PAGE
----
[13] See also note 30 infra.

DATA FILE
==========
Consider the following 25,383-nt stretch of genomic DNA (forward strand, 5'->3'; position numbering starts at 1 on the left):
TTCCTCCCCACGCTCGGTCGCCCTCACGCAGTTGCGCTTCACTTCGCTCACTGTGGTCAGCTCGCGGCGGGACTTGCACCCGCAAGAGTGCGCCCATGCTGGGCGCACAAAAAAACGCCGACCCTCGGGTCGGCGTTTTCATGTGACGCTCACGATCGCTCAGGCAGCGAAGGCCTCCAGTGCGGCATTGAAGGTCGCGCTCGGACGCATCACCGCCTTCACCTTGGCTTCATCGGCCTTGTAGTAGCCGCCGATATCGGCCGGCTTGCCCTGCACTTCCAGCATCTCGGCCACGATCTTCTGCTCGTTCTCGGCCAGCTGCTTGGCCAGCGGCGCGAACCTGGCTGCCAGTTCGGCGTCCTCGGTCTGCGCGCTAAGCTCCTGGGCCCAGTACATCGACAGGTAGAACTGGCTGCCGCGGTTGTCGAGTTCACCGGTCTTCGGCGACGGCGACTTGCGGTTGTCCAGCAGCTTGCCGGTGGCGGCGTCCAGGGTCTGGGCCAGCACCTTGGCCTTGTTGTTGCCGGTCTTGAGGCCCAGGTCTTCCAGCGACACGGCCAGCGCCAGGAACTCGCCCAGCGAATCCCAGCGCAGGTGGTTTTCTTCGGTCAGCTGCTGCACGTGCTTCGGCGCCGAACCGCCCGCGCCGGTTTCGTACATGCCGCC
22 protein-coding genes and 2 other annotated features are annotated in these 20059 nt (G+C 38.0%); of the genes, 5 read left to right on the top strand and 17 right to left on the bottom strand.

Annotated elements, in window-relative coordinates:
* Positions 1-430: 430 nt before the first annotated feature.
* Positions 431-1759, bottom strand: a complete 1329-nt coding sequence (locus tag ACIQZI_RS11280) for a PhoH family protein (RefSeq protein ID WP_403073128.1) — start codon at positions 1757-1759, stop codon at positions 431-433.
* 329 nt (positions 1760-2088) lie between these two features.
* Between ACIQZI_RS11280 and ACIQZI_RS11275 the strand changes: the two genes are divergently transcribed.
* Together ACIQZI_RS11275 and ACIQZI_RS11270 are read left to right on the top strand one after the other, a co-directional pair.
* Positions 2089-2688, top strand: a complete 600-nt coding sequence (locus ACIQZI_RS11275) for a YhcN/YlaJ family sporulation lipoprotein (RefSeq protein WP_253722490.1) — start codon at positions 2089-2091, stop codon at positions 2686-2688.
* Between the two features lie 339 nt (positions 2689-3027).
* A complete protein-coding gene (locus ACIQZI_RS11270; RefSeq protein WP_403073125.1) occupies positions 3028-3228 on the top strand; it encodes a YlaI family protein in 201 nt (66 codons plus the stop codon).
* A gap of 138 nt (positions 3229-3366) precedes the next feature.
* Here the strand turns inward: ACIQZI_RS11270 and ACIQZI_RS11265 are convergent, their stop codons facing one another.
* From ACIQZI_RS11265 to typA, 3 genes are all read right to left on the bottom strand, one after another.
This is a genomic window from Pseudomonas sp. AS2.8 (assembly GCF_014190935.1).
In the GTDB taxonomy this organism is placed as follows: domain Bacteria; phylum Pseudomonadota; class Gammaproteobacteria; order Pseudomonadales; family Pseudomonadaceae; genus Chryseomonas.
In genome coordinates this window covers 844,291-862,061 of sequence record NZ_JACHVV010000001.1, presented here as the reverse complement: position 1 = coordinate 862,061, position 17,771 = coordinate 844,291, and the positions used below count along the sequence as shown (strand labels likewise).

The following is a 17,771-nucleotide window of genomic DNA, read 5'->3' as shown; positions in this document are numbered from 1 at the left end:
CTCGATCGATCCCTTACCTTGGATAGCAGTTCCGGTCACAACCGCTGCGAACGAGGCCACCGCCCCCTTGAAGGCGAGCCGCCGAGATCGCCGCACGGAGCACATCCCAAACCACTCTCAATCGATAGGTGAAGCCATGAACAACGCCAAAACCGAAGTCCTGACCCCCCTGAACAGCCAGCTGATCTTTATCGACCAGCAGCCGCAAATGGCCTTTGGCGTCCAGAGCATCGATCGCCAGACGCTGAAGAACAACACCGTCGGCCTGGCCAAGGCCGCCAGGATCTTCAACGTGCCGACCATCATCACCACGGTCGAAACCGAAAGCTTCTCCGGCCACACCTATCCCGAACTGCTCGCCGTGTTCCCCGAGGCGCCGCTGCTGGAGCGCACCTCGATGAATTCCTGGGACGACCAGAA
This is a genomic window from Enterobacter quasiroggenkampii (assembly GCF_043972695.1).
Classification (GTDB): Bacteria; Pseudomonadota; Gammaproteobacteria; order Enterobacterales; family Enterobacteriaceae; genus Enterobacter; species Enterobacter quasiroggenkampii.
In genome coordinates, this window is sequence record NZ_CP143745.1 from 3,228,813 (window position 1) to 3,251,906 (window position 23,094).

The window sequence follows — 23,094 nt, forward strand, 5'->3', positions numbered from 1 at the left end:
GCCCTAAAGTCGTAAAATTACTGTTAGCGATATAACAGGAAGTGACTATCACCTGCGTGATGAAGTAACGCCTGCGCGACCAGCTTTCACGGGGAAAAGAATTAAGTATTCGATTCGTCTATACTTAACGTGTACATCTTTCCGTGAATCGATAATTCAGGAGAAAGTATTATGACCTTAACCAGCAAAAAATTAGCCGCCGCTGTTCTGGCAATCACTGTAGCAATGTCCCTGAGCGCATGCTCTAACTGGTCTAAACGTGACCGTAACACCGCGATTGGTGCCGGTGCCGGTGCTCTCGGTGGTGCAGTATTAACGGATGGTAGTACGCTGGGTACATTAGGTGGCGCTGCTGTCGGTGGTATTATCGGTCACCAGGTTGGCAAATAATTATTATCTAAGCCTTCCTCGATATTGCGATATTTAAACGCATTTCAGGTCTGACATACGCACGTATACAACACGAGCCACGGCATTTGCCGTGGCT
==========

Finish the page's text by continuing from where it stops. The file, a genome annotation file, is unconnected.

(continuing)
[14] As a threshold matter, the disclosures delivered by an underwriter to an issuer must not be inaccurate or misleading, and nothing in this notice should be construed as requiring an underwriter to make a disclosure to an issuer that is false. For example, in a private placement where a dealer acting as an agent to place securities on behalf of an issuer does not take a principal position (including not taking a “riskless principal” position) in the securities being placed, the standard disclosure relating to an “arm’s length” relationship may be inapplicable and in such case may be omitted due to the agent-principal relationship between the dealer and issuer that commonly gives rise to other duties as a matter of common law or another statutory or regulatory regime – whether termed as a fiduciary or other obligation of trust. See Exchange Act Release No. 66927 (May 4, 2012), 77 FR 27509 (May 10, 2012) (SR-MSRB-2011-09). In certain other contexts, depending on the specific facts and circumstances, a dealer acting as an underwriter may take on, either through an agency arrangement or other purposeful understanding, a fiduciary relationship with the issuer. In such case, it would be appropriate for an underwriter to omit those disclosures deemed inapplicable as a result of such relationship.